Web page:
Trainability Level

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Training some dogs is easier than others. How easy this dog will be to train? What can you expect? Some dogs are huge people pleasers and they will master commands easily, while others will try to outsmart you.

Intelligence Level

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Dogs are smart beings. We do our best to train them, but they do still end up training us to adapt to their needs. How intelligent is this breed? Will he try to outsmart you? Or he will need multiple training sessions to master basic commands?

Prey Drive

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Dogs were bred for a specific purpose. Those who were bred to hunt have natural instincts to hunt, even today. This is why many dogs, like Terriers, will chase other animals. They will also have a hard time concentrating on your commands when there is something small moving. Is this breed prone to following his prey instincts?

Barking Level

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How vocal this breed is? Can you expect neighbors to ring you often to calm your dog? Or you can sleep without worries of hearing your Fido bark? Some breeds are highly vocal, others have unusual sounds, and some are silent. Is this breed prone to barking?

Energy Level

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Low-energy dogs are happy with regular walks and indoor chill times. High-energy dogs are always ready for action. Is this breed a couch potato, energetic dog, or somewhere in between?

Exercise Needs

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Some dogs are more than happy with a slow stroll down the street. Others need hours of active time to stay happy and fit. Is this breed demanding in terms of exercise? How much exercise this breed needs to stay happy and healthy?

Playfulness Level

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Some dogs never lose that puppy spirit, not even in their senior years. Others are more serious and prefer having a job to do. Is this breed demanding in terms of playfulness? Can you expect playfulness in their senior years as well?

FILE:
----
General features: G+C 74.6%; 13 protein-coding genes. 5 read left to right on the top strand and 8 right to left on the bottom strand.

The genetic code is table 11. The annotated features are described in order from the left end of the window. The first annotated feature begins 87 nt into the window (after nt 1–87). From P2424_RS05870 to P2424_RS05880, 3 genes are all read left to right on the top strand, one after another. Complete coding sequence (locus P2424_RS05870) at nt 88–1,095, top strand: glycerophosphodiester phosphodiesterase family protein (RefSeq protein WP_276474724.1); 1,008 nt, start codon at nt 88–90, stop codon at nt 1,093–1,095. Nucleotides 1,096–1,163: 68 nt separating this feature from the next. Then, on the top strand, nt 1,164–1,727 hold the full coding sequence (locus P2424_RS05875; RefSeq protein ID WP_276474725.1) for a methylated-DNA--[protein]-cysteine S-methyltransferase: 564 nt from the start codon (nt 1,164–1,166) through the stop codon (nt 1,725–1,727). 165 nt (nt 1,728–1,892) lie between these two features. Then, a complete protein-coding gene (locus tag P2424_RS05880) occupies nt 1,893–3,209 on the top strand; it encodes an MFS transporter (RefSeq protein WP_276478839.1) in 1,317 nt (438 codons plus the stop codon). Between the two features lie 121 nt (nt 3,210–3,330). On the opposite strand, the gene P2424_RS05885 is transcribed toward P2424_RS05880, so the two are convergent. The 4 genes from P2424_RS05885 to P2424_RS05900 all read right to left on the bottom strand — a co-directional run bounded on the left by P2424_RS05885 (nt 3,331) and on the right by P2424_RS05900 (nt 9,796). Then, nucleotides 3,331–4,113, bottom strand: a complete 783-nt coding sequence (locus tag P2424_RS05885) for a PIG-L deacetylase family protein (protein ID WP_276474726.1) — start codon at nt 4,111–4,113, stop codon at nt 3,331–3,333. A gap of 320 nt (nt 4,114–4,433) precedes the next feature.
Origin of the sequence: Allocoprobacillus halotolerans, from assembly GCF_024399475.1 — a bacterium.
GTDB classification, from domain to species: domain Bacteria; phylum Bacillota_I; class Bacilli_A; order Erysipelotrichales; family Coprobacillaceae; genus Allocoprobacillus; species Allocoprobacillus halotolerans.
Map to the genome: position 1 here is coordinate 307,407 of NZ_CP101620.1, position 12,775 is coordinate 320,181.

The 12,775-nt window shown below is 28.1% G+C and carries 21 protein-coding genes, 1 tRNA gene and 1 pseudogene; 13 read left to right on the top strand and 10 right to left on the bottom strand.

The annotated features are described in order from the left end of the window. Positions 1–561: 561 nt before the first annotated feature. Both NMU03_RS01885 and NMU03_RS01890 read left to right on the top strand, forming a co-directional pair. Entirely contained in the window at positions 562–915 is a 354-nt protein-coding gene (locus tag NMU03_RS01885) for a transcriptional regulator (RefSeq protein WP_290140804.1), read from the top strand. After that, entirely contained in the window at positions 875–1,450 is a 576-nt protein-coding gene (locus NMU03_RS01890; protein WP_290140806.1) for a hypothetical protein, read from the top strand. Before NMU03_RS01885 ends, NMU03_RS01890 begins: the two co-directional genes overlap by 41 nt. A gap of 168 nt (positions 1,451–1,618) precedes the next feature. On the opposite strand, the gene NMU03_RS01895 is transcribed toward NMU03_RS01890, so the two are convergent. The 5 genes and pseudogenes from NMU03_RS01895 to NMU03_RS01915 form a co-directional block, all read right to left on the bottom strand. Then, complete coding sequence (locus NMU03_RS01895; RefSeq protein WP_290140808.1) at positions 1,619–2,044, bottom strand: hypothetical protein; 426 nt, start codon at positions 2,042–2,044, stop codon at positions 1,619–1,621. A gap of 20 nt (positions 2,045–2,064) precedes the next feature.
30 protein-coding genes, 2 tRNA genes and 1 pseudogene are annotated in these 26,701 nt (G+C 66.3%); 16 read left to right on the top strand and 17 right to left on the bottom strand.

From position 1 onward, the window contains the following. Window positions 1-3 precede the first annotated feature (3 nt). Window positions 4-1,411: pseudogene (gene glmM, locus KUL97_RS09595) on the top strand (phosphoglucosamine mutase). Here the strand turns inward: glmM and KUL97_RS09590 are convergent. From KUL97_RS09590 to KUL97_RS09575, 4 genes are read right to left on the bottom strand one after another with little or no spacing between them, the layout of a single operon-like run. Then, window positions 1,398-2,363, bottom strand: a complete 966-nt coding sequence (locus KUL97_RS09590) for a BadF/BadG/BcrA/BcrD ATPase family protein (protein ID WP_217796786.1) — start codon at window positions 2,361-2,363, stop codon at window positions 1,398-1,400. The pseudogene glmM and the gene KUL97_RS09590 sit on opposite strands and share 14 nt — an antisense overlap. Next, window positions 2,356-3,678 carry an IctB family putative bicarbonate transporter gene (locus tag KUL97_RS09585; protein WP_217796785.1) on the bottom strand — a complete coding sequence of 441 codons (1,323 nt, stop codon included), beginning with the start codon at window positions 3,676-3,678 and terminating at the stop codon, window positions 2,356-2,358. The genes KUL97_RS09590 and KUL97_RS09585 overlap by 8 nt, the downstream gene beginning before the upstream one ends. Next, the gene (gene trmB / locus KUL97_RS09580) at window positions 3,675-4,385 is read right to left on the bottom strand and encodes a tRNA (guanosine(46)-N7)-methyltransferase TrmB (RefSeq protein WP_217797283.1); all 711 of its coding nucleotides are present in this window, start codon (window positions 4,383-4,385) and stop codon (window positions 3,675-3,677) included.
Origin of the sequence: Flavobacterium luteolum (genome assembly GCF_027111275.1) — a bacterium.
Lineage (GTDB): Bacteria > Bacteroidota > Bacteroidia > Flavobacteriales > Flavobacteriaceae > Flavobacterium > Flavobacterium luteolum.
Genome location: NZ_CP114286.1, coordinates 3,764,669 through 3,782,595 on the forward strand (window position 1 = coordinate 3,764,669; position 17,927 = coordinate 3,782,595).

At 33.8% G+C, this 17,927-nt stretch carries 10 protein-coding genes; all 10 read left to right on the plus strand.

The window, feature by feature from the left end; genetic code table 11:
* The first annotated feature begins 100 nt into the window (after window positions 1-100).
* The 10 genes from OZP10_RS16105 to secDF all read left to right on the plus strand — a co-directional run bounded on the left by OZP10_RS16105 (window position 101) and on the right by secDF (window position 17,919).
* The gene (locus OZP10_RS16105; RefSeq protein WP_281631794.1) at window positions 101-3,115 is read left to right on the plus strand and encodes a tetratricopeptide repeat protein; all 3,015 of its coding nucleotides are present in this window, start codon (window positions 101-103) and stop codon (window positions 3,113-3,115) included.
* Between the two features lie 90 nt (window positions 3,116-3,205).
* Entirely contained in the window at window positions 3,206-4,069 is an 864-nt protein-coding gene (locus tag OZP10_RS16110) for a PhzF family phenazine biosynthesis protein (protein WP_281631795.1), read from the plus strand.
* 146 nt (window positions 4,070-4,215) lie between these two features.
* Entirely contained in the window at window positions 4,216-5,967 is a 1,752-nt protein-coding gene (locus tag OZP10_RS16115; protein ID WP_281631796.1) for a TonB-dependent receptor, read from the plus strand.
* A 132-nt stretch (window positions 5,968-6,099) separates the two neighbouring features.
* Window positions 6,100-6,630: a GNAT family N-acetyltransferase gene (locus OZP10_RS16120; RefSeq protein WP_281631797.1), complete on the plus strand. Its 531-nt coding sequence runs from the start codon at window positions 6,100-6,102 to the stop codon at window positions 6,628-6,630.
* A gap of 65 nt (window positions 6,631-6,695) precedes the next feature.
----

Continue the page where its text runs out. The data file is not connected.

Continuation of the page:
The Australian Cattle Dog is an extremely active breed. Developed to handle herds of cattle all day long, they do the best in areas with open space.

If you are a city person, they will do fine in an apartment as long as you provide enough exercise and do not leave them alone.

High-energy dogs tend to be destructive when bored, so make sure that your Australian Cattle Dog is never left alone for too long periods. Today, you can still find this breed handling herds of cattle all day long.

In other areas, they are mostly full-time companion dogs. These are purebred dogs, who excel in dog sports, such as agility. These dogs aren’t best suited for first time dog owners.

Bear in mind that this breed comes with a lot of energy to burn off. As such, they need both mental and physical activity to stay healthy and happy, which is important to provide.

Otherwise, you can expect destructive behavior. Provide high-quality food, proper nutrition, and a lot of room to run around.

Quick Facts

Real name: Australian Cattle Dog
Origin: Australia
Breed type: Herding Dogs
Weight: 30 to 50 pounds
Height: 17 to 20 inches tall at the shoulder
Lifespan: 12 to 15 years
Litter Size: 5 – 6 puppies
Color: Blue, blue speckle, blue mottle, and red speckle
Coat: Short and straight coat

Australian Cattle Dog History

Australian Cattle Dog is one of those dog breeds that have diverse ancestors.

Some breeds just have more diversity in them, than others do, and the Australian Cattle Dog is one of them.

They were originally bred to help workers with cattle duties. This means that farmers needed powerful dogs with high energy levels and intelligence beyond an average level.